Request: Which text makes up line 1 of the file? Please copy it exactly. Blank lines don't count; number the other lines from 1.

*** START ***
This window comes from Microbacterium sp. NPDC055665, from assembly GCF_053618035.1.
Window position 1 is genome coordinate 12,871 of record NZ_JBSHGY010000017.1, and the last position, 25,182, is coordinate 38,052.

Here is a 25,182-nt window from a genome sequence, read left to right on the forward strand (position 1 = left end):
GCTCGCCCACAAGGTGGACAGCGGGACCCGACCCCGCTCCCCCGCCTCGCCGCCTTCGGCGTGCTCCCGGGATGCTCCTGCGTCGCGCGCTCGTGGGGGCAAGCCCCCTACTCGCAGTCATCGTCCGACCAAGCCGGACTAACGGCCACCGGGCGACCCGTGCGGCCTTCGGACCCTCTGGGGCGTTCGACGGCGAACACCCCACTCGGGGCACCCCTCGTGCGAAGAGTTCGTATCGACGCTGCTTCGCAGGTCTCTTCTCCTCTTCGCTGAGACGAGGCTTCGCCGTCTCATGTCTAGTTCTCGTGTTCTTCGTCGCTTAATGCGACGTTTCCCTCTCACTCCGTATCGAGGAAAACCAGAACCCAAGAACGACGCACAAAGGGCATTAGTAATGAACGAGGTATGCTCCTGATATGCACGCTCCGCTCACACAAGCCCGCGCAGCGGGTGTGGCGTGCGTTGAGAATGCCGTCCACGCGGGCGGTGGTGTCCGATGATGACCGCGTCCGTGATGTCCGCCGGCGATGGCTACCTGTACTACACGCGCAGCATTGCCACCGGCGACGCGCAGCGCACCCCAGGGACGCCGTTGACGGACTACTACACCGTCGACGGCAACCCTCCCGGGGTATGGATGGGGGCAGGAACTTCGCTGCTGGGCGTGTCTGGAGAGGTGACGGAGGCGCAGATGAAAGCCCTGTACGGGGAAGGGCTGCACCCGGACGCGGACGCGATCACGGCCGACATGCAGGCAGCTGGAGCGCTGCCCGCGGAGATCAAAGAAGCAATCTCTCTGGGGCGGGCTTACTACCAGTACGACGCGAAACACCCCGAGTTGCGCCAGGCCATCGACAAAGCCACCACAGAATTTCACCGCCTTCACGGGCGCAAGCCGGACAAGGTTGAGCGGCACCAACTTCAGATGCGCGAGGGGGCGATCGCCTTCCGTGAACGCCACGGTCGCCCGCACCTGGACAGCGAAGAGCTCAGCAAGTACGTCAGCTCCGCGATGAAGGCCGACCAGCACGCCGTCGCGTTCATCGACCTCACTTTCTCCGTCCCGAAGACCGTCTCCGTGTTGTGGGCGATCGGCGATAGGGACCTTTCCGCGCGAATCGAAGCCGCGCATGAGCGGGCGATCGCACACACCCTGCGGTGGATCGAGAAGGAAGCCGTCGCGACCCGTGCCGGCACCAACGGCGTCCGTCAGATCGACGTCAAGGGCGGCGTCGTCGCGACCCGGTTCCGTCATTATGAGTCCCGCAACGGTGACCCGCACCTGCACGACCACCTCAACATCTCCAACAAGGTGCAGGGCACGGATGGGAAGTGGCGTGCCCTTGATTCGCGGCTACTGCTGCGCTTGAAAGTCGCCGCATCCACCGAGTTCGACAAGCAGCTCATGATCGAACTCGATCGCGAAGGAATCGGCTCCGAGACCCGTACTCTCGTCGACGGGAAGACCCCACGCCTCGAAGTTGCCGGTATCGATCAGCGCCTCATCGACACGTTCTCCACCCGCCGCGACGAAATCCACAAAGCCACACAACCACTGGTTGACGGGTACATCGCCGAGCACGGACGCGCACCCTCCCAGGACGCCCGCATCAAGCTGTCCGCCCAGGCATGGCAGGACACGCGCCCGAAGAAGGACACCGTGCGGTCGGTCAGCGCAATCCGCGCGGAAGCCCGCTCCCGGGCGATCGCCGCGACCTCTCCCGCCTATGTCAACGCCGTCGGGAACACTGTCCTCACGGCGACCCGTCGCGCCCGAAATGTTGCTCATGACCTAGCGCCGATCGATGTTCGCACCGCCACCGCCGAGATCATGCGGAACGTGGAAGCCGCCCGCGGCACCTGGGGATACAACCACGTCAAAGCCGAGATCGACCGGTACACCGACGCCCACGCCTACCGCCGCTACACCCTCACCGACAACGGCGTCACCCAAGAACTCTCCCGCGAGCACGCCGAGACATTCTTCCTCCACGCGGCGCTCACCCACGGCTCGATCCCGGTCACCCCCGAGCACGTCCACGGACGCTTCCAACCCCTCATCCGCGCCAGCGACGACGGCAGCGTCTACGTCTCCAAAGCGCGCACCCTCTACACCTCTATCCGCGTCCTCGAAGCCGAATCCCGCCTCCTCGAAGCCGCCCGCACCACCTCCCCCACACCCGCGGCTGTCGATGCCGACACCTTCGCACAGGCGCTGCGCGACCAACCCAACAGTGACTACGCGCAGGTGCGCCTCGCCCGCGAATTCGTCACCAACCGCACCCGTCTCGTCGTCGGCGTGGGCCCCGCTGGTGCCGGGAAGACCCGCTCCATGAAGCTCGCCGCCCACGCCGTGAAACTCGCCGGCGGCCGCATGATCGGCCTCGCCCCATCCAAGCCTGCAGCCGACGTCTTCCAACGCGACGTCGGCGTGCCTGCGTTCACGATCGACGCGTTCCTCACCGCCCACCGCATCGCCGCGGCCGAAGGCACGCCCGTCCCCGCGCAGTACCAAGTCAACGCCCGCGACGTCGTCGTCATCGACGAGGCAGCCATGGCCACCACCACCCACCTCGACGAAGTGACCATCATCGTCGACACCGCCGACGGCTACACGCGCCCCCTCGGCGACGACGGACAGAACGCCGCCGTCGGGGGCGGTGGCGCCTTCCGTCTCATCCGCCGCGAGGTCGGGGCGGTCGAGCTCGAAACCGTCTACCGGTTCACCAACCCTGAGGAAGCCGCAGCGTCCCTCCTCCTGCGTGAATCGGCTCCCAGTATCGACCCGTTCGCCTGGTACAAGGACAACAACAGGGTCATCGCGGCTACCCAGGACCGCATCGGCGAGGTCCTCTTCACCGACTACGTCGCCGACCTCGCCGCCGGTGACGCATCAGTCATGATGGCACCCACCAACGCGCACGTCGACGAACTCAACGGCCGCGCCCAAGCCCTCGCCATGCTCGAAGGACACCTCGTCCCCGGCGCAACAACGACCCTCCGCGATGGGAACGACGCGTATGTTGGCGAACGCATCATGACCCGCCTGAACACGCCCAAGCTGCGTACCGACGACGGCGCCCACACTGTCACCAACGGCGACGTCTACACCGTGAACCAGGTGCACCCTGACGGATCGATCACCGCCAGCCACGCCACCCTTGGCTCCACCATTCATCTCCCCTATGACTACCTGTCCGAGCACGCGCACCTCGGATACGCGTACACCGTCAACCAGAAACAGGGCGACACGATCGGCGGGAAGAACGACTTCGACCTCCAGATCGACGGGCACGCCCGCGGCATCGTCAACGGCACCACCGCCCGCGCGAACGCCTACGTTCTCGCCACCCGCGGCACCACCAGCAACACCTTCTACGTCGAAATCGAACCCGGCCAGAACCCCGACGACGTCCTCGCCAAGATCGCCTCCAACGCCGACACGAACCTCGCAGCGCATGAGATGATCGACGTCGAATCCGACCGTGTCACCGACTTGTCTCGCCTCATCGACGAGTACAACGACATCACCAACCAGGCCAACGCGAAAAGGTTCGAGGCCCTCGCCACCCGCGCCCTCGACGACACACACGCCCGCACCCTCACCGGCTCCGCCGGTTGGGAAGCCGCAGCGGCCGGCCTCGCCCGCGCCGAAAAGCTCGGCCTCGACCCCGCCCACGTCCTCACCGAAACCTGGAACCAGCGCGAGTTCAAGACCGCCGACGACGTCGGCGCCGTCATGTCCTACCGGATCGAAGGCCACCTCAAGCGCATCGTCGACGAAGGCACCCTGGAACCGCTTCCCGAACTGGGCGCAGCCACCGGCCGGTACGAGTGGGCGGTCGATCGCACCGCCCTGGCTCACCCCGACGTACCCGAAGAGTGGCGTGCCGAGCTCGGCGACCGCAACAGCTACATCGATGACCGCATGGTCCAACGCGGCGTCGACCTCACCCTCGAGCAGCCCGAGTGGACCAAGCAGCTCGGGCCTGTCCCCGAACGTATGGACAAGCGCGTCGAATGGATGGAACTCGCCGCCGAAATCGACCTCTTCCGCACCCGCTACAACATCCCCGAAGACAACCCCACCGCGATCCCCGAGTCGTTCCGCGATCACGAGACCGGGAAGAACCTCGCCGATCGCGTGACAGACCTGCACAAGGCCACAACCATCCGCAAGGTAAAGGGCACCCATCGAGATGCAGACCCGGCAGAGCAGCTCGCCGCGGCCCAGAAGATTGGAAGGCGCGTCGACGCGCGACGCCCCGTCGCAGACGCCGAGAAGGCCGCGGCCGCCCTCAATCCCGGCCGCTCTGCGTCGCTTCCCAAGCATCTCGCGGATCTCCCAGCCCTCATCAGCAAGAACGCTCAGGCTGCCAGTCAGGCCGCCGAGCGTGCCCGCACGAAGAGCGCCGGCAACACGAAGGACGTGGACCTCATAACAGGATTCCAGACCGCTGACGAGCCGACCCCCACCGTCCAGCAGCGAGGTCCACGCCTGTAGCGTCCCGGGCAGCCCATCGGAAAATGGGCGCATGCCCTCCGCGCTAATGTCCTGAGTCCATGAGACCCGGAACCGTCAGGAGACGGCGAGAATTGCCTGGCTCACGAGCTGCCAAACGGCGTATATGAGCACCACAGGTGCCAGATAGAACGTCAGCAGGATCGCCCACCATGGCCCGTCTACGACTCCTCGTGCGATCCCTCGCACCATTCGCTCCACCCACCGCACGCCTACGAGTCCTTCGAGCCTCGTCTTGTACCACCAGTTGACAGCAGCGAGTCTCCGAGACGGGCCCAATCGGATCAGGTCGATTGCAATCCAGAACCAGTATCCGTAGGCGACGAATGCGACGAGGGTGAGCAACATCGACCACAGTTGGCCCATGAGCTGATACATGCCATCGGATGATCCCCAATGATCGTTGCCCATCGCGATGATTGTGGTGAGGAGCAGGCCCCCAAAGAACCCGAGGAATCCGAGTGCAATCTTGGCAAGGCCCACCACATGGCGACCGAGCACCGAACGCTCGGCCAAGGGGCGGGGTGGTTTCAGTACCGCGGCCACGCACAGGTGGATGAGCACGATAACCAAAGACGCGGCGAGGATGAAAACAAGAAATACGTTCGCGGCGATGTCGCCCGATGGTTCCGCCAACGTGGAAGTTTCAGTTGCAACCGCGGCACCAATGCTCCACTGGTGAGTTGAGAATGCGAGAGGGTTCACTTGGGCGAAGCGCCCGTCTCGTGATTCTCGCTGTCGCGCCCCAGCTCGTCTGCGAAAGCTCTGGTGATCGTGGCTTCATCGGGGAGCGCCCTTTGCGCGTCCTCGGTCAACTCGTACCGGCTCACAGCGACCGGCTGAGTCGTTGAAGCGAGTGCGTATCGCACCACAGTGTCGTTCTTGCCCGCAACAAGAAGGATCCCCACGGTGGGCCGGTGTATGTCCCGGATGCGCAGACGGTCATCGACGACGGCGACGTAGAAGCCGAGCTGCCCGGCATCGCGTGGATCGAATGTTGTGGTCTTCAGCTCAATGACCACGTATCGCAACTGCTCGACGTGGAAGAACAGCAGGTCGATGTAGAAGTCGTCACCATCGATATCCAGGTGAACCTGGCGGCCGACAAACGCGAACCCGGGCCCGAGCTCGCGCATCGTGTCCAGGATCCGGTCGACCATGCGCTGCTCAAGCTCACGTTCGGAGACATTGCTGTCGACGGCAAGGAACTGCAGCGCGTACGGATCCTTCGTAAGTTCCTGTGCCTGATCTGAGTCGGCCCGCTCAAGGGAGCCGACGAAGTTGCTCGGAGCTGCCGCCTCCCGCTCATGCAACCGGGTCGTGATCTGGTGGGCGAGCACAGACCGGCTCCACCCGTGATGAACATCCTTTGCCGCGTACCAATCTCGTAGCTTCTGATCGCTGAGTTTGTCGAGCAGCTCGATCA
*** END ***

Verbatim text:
This window comes from Microbacterium sp. NPDC055665, from assembly GCF_053618035.1.